What does ‘integrated care’ really mean?

In the run-up to the general election, we heard a lot from political parties about how the NHS and social care need to change, and particularly how health and social care need to ‘integrate’. But what does this really mean? And will it make any difference to us all as patients, carers and users of services?

The aim of integrated care is that health and care services will centre around the individual. For example, mental and physical health would be looked at together, not separately, and NHS and social care services would ‘talk’ to one another in order to provide ‘seamless’ care.

It’s hoped that there will be far fewer chances of people and carers ‘falling between the gaps’ as they move from one service to another.

Many service users and carers we speak to tell us about how they wish services were more ‘joined up’, and that when an individual is transferred from one service to another, for example from a hospital to support at home, information can be lost and standards in care can differ.

One of the most powerful stories we’ve heard articulates the need for the integration of health and social care services perfectly. This is John’s story.

After 30 years of marriage John became a full time carer for his wife, Ann, in the last year of her life. She went on to die of breast cancer that had spread to the brain. John spoke to us about how in that year he became an ‘accidental carer’, thrust into a role he had no experience of.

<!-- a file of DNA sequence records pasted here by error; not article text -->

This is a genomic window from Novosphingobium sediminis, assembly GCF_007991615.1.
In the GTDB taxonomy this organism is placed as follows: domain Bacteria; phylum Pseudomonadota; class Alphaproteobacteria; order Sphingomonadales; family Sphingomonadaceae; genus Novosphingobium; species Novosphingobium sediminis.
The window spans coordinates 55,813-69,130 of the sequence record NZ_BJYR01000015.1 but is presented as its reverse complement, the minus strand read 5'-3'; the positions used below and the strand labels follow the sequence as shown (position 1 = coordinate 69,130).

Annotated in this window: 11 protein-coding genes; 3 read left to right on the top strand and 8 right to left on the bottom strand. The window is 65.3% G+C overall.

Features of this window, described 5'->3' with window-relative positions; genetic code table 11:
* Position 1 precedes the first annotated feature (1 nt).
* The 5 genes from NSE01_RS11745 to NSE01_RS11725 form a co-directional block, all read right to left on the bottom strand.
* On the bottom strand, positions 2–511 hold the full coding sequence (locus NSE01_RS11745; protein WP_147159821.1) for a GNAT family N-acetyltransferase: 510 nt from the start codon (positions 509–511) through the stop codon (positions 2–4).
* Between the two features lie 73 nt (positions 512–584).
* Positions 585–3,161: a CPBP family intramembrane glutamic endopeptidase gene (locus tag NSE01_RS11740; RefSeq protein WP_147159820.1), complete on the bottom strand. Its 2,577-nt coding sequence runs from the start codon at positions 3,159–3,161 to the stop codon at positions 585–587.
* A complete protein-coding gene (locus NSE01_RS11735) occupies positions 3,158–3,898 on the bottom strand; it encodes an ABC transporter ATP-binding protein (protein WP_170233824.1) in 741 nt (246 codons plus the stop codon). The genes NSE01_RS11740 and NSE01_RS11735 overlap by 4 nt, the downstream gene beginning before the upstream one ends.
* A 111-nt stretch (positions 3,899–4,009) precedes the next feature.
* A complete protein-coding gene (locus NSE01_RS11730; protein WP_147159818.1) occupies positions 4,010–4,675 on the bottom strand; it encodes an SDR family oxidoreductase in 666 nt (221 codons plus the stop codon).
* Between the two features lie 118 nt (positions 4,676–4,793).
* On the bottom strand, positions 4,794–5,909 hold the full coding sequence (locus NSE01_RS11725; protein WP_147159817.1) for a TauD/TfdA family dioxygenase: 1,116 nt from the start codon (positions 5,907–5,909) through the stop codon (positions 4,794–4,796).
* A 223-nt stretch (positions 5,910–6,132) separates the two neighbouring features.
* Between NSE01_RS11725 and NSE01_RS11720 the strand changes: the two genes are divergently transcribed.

“Ann was first diagnosed with breast cancer before Christmas 2006”, John begins. “After four years of gruelling treatment and an “all clear” diagnosis at one point we were told that … surgery was not an option for her and … she was handed over to Palliative Medicine.”

“The handover … was particularly traumatic and badly handled. There was no discussion of possible further treatment and no sensitivity displayed. We felt abandoned.”

After this poor experience of handover between departments within the NHS, John told us that the current divide between the NHS and social care services proved even more traumatic.

“The two are not joined up and do not work together. The resulting bureaucratic mire is extremely difficult to navigate – especially for carers who are already under a lot of strain and do not have the time or energy to battle the red tape.”

“For example…although in my heart I wanted to be with Ann all the time, I needed some respite. I approached NHS Community Services about this, and was given two nights per week sit-in care from an agency. But the NHS would not fund any daytime respite as it was not classed as a clinical need for me, or Ann. They suggested I contact Adult Social Care Services – but I was passed on a merry-go-round from one person to another.”

“They were putting pressure on me rather than relieving it and getting neither Ann nor I anywhere. I gave up.”

At Healthwatch Essex, we talk to many people who have good experiences of moving from one service to another, but in the cases where it doesn’t go well, it can do long-lasting damage. We hope that if integration becomes a reality, we will hear of far fewer stories like John and Ann’s.